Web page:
Patients do not pay either because they lack funds or they simply choose not to pay, according the Deloitte Center for Health Solutions. In 2003, the Federal Reserve reported that 52% of all collection actions by collection agencies and creditors were associated with medical bills.
Uncollectible consumer debt for medical care is rising throughout the country, and recovery rates are startlingly low. For hospitals, the rate is 11.3%, according to ACA International’s Top Collection Markets Survey for 2012, which also reports that the recovery rate for physicians is 16.7% on aged accounts receivable.
Moreover, many who receive coverage through state insurance exchanges will also have much larger out-of-pocket costs than they are used to paying. In California, the state medical association estimates that an individual could face as much as $6,400 in uncovered expenses, and a family up to $12,800 during a calendar year in addition to premium costs.
Many of the patients who gain coverage via exchanges will have pent-up demand for health care because they have previously been uninsured or underinsured. Thus, the rate of service utilization is likely to be high during the first three months of coverage. The resulting level of A/R bad debt will be disproportionately born by practicing physicians.
Hospitals are facing an unprecedented decline in third-party revenues as a percentage of billed charges. The following table reports why hospital cost shifting is not a viable strategy because private payers will no longer cover shrinking hospital margins resulting from lowered Medicare and Medicaid rates. The table summarizes projected yield on billed charges for hospitals out to 2020.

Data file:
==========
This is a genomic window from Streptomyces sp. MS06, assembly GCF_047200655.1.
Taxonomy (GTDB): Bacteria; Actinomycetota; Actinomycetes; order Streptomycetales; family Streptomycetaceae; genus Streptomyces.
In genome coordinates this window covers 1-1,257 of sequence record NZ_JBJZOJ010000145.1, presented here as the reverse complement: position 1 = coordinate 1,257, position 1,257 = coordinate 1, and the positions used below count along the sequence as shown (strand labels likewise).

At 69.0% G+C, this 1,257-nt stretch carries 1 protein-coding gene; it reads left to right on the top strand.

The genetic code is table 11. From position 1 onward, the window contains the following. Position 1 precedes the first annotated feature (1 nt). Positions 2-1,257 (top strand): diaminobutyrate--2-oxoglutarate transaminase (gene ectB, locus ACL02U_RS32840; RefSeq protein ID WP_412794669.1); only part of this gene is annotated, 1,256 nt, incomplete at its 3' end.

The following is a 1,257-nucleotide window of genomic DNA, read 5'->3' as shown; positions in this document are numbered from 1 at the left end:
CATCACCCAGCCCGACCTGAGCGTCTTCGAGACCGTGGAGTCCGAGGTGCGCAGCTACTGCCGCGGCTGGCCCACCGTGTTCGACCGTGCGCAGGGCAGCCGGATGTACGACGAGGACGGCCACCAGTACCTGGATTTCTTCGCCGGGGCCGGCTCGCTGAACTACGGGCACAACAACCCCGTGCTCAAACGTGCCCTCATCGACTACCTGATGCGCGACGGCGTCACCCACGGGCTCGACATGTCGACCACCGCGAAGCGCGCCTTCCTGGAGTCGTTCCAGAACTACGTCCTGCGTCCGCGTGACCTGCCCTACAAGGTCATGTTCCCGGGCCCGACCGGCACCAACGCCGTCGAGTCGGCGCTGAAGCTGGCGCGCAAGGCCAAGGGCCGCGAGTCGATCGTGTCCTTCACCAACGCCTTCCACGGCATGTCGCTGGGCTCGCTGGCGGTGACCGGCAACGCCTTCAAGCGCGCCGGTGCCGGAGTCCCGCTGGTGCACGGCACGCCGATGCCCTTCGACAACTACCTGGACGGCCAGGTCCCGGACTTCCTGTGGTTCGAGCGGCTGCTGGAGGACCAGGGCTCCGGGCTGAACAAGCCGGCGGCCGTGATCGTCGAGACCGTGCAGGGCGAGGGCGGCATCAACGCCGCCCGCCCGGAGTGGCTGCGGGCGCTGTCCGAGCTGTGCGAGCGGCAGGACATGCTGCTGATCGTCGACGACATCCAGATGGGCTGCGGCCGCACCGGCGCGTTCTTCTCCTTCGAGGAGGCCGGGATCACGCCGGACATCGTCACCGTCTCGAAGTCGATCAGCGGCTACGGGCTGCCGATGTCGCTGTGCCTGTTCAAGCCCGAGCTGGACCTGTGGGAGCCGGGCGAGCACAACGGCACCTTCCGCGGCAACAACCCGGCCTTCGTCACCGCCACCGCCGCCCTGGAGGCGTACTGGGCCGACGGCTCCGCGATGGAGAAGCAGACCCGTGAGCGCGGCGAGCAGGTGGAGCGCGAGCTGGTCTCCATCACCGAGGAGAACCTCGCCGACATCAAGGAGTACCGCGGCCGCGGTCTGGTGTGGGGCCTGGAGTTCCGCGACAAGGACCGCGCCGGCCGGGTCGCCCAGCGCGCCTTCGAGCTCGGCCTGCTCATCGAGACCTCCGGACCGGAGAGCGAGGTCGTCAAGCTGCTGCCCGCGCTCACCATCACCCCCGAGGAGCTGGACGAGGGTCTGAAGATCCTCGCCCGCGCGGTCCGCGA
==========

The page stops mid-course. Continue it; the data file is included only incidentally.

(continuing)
|Changes in yield on billed charges|
|Yield indicates the percentage of billed charges a hospital collects.
Source: Milliman Healthcare Reform Briefing Paper, June 2010
Milliman points out that most of the decline in billed charges comes from private third parties, such as employers and insurers, that no longer fund cost shifting by hospitals to support shortfalls in Medicare and Medicaid payments.
According to the American Hospital Association, Medicare enrollees make up about 15% of the U.S. population. In 2009, the AMA says, Medicare and Medicaid paid hospitals a combined total of $38 billion less than hospitals’ expense for Medicare and Medicaid patients. Medicare paid hospitals an average of 10% below their costs of caring for Medicare patients, and Medicaid paid hospitals an average of 11% below their costs for Medicaid patients.
U.S. hospitals provided $41 billion in uncompensated care in 2011, 5.9% of annual hospital expenses, the AMA says. In addition, the national average for bad debt is 3.2%; for charity, 2.2%; and for total uncollectible accounts, 5.4%, according to the Hospital Accounts Report Analysis on Fourth Quarter 2012.
The market for hospital bonds reflects the patient revenue and public insurance underpayment realities. According to Moody’s, hospital bonds recently have not fared as well as the Dow Jones average. Last year set a record for hospital bond downgrades, as debt levels rose and hospitals faced the uncertainty of business under the Affordable Care Act. Volumes are flat to declining, especially on the inpatient side.
Moody’s downgraded bonds worth $20 billion last year, the most ever. That is about 10% of the hospital debt that Moody’s follows, and far more than the $6.4 billion marked down in 2011. The previous record occurred in 2000, when Moody’s downgraded bonds worth $15 billion. More than half of the downgrades in 2012 belonged to three large systems: Catholic Health Initiatives, Dignity Health, and New York’s Memorial Sloan-Kettering Cancer Center.